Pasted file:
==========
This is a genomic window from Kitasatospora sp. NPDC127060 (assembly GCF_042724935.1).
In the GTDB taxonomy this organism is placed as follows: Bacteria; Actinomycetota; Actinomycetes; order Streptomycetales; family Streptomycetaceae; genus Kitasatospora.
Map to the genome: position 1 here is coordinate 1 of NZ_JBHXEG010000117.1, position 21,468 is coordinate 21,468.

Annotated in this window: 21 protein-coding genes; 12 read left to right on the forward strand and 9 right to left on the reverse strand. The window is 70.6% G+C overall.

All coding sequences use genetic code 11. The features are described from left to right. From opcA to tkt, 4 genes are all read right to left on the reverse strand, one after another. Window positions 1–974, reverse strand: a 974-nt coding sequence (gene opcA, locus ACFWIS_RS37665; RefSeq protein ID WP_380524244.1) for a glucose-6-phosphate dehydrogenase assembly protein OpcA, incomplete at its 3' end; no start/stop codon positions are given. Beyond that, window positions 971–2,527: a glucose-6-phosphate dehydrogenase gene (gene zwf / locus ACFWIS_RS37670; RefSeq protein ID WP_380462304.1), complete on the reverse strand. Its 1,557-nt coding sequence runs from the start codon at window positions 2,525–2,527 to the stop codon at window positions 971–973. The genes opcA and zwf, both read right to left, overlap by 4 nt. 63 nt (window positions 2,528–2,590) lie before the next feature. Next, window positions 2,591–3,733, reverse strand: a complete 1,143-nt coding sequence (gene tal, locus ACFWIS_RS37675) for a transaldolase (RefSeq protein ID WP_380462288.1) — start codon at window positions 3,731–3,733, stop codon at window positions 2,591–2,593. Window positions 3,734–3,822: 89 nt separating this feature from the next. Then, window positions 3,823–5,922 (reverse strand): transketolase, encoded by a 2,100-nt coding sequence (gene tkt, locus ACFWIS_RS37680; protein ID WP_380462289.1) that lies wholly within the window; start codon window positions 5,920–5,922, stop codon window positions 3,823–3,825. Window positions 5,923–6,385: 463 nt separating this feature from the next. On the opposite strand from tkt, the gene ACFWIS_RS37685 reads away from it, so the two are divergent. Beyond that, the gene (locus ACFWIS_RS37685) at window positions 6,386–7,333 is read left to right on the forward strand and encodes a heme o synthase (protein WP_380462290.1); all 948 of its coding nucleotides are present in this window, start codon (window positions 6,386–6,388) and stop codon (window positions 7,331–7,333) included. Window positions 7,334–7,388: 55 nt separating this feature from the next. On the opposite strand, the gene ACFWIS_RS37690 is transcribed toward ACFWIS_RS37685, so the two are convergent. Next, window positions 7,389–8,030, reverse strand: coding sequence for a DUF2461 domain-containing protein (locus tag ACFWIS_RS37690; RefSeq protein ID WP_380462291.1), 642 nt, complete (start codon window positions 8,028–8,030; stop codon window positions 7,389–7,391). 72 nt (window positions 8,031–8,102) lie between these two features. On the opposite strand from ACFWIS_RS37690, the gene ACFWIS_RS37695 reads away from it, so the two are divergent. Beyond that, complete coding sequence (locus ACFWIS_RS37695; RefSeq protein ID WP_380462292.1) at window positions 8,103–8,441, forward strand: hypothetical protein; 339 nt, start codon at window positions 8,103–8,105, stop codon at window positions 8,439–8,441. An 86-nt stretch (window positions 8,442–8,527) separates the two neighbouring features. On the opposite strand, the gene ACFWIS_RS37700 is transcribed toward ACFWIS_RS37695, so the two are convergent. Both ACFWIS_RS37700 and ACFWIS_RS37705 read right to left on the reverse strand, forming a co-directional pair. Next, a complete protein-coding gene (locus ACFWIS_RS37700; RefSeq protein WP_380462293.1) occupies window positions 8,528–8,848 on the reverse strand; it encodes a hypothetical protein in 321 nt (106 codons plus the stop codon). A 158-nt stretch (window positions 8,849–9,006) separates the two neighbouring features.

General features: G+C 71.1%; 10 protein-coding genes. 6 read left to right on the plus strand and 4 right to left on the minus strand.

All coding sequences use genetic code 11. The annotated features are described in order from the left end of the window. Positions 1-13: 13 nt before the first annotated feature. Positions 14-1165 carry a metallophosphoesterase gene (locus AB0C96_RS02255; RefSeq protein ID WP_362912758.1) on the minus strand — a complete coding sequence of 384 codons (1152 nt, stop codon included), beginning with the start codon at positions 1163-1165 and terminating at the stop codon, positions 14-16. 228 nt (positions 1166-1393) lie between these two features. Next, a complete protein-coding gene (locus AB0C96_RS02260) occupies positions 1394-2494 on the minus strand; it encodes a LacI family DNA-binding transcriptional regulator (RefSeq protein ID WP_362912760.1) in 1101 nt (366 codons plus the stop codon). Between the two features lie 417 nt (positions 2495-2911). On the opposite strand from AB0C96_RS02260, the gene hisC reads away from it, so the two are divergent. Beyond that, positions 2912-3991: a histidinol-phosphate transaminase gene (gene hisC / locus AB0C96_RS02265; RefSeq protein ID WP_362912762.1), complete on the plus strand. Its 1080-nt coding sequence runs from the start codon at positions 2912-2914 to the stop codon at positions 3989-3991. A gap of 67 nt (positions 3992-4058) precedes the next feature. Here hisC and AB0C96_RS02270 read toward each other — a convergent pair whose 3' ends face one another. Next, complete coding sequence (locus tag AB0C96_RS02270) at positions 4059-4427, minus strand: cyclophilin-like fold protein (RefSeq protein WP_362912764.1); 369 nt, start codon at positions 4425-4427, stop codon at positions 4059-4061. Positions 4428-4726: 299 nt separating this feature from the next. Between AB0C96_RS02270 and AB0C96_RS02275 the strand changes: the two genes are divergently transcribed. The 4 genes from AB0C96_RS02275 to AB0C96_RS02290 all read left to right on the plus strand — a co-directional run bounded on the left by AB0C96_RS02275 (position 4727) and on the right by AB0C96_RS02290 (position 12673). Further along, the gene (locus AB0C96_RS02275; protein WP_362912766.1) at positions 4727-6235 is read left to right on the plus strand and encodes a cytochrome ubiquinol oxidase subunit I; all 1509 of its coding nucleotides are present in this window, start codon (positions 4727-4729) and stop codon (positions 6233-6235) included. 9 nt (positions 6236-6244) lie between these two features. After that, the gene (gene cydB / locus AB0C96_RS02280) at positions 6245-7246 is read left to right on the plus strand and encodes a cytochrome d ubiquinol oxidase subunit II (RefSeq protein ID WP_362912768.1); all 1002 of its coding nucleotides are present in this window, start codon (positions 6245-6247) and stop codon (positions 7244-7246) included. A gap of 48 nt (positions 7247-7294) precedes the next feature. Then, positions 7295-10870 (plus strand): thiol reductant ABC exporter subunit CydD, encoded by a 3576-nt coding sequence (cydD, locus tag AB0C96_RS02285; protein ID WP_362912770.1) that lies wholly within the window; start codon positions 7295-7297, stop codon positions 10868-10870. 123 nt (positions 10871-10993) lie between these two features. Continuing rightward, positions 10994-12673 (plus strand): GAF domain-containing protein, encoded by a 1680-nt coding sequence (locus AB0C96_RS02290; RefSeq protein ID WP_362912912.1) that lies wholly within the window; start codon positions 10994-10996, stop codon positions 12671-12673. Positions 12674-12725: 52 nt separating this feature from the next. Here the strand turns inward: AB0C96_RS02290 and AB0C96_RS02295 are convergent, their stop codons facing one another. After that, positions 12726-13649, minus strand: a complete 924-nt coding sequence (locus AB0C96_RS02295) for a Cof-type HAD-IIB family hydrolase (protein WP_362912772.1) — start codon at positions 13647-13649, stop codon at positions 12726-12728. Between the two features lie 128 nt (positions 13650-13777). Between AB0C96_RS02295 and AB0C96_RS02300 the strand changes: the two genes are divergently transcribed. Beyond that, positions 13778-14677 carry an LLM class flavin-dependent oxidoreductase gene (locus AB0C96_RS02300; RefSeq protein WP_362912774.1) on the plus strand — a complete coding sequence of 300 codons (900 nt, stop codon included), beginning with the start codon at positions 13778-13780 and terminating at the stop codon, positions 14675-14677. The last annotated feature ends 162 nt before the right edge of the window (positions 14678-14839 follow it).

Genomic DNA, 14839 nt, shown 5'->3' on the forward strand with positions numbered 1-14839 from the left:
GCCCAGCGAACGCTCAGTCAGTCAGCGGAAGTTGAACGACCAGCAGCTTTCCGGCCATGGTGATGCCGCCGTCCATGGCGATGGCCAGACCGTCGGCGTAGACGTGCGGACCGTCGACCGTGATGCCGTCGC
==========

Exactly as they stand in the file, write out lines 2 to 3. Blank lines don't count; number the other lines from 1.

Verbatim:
In the GTDB taxonomy this organism is placed as follows: Bacteria; Actinomycetota; Actinomycetes; order Streptomycetales; family Streptomycetaceae; genus Kitasatospora.
Map to the genome: position 1 here is coordinate 1 of NZ_JBHXEG010000117.1, position 21,468 is coordinate 21,468.